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I have a list of values as one data source and a second dataset which contains ranges tied to a value.

Dataset 1:
3
4
6
20
25
38

Dataset 2:
1|3|A
4|10|B
11|20|C
21|30|D
31|31|E
32|38|F
39|40|G

Result:
3,A
4,B
6,B
20,C
25,D
38,F

I'd like to create some type of "JOIN" to tie the value in dataset 1 to the character in Dataset 2.

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How large (approximately) might each dataset be? –  reo katoa Apr 18 '13 at 17:39
    
Not sure, my guess is that dataset 1 would be more likely to be larger. The second dataset is likely to be a smaller number of lines 200k - 500k entries. If there is a benefit to assuming the one is larger than the other, I'd be curious to see both implementations. –  GrkEngineer Apr 18 '13 at 18:01

2 Answers 2

up vote 2 down vote accepted

If either of Donald Miner's suggestions work fast enough for you I'd just do those, but to make it faster, if DataSet 2 only has 250K-500K entries you should be able to fit the entire thing into memory. Therefore you could: write a udf that stores DataSet 2 into memory (see getCacheFiles for how to store a hdfs file into the DistributedCache. Then write an EvalFunc that takes a single item of DataSet A, binary searches for it's location in DataSet 2, and returns the answer you want.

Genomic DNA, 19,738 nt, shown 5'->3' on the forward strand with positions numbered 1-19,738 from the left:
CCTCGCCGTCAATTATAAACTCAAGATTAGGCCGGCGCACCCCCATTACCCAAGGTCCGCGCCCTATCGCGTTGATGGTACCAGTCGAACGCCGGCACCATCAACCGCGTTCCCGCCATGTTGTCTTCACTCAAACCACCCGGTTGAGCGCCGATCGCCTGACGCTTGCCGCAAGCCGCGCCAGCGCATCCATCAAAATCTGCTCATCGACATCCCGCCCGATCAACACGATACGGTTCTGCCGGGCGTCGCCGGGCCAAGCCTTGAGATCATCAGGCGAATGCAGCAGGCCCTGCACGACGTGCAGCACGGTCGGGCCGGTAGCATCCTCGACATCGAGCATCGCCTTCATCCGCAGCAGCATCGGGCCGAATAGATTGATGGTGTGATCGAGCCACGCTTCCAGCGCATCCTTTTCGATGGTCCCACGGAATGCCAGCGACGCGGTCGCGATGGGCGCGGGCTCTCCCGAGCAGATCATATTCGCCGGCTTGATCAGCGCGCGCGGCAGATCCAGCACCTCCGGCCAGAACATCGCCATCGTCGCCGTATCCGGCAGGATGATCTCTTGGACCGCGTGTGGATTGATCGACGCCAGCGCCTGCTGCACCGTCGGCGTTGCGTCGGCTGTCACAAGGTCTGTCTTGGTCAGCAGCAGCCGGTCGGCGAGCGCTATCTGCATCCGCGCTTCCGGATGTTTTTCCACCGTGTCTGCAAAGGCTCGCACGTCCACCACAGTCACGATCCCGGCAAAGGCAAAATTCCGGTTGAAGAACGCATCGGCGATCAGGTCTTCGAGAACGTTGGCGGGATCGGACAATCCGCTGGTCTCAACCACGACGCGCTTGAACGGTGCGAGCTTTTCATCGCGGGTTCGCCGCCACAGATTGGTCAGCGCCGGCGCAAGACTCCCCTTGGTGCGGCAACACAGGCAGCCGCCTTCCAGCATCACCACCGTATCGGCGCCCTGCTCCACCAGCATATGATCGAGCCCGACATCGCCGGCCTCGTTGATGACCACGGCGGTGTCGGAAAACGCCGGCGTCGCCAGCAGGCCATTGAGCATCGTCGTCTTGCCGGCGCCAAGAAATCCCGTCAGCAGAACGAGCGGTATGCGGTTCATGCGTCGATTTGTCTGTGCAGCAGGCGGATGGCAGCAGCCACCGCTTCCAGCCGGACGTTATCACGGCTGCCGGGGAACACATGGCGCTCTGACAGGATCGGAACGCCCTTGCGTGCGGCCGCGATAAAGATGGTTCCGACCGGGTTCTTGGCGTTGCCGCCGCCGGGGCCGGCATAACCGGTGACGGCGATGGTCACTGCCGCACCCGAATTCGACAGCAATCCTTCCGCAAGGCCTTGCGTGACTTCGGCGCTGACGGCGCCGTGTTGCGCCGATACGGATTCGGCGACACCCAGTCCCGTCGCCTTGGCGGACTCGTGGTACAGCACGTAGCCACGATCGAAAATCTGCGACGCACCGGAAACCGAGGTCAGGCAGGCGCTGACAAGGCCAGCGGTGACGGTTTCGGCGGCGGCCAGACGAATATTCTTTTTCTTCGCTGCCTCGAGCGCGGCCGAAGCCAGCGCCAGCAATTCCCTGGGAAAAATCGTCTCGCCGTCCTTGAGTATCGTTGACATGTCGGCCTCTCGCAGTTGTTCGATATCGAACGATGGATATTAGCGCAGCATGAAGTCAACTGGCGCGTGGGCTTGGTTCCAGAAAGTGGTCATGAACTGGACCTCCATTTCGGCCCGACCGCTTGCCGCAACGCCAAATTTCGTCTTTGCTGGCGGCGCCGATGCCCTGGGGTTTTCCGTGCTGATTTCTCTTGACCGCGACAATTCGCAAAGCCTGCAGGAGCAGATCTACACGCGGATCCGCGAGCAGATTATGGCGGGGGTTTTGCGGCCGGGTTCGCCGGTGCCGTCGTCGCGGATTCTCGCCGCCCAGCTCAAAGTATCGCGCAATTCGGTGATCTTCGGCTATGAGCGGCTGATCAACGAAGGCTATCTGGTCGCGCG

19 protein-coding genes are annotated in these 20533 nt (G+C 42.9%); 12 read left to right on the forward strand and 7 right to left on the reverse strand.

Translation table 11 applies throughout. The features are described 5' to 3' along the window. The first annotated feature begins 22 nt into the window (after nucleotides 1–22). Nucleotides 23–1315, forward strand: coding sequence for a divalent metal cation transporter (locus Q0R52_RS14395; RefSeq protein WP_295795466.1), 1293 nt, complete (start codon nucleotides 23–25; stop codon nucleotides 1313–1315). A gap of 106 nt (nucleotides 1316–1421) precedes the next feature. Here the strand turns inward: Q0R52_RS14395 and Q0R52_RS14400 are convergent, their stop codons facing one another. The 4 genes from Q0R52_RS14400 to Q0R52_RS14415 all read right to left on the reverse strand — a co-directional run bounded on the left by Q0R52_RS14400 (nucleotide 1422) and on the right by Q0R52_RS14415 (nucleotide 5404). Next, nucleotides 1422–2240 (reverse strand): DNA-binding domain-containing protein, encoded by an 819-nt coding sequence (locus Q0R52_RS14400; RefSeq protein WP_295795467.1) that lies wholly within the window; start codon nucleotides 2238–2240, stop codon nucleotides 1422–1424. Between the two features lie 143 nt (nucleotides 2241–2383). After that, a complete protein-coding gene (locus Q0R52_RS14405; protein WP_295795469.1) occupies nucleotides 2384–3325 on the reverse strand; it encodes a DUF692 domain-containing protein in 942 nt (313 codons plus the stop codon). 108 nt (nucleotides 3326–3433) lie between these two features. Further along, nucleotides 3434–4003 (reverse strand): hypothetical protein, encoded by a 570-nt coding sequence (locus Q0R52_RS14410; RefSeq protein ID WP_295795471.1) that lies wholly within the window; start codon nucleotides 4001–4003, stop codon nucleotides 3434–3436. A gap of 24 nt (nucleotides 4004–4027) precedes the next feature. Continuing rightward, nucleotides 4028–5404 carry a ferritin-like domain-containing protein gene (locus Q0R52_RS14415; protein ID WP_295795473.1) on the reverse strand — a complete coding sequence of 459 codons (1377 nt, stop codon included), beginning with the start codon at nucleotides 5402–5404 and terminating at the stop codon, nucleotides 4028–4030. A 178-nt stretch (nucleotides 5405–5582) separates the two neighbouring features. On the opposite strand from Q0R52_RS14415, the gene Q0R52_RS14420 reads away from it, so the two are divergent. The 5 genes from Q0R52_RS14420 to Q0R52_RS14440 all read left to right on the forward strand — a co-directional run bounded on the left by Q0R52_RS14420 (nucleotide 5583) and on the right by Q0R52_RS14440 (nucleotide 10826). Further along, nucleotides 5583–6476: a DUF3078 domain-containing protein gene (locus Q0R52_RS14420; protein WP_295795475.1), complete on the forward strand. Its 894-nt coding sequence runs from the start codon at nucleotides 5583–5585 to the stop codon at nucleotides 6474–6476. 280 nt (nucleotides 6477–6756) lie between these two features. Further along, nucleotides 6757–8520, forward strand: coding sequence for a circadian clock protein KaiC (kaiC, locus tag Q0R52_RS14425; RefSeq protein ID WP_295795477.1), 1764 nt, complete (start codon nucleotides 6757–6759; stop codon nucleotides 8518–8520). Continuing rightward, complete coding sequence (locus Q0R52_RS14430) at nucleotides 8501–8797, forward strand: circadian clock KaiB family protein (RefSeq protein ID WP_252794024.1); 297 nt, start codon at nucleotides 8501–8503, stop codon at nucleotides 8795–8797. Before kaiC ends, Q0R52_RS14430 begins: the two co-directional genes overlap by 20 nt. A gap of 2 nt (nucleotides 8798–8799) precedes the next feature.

ANSWER = FOREACH DATASET1 GENERATE myBinarySearchUdf(number) 
   as myResult:Tuple(originalNumber:int, dataSet2Id:chararray);
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Cool. i didn't know you could do this in Pig (but it doesn't surprise me). Where in the code can you load the data set into memory so that it doesn't reload the data set every UDF call? –  Donald Miner Apr 19 '13 at 17:41
1  
There's no initialize function that gets called on the backend, so in the O'Reilly book on pig they say the only good way to do it, is to lazy load the data set into memory in the exec function with something like if(dataSet == null) { dataSet = initializeDataSet() }. That way it gets loaded on first call only. –  AFinkelstein Apr 20 '13 at 2:01

The main problem is that the way MapReduce does joins requires keys to match up exactly and it buckets things randomly in the paritioner (by default). There are probably a bunch of tricky ways to do this with Java MapReduce. The two most straightforward I can think of in Pig are below. Not sure which would be faster... it depends on the nature of the data.


Use cross product:

C = CROSS A, B;
D = FILTER C BY $1 >= $2 AND $1 <= $3;

This can be slow! But it gets the job done!


Blow up the range, then do a join

B2 = FOREACH B GENERATE FLATTEN(explode_range_udf($1, $2, $3));
C = JOIN A by $1, B2 by $1;

This is where you write a udf called explode_range_udf that takes in the three values and returns a bag of tuples that contain each possible element in the range. For example:

explode_range_udf(1,3,A)   ->   {(1,A),(2,A),(3,A)}

FLATTEN creates on record per item in the bag.

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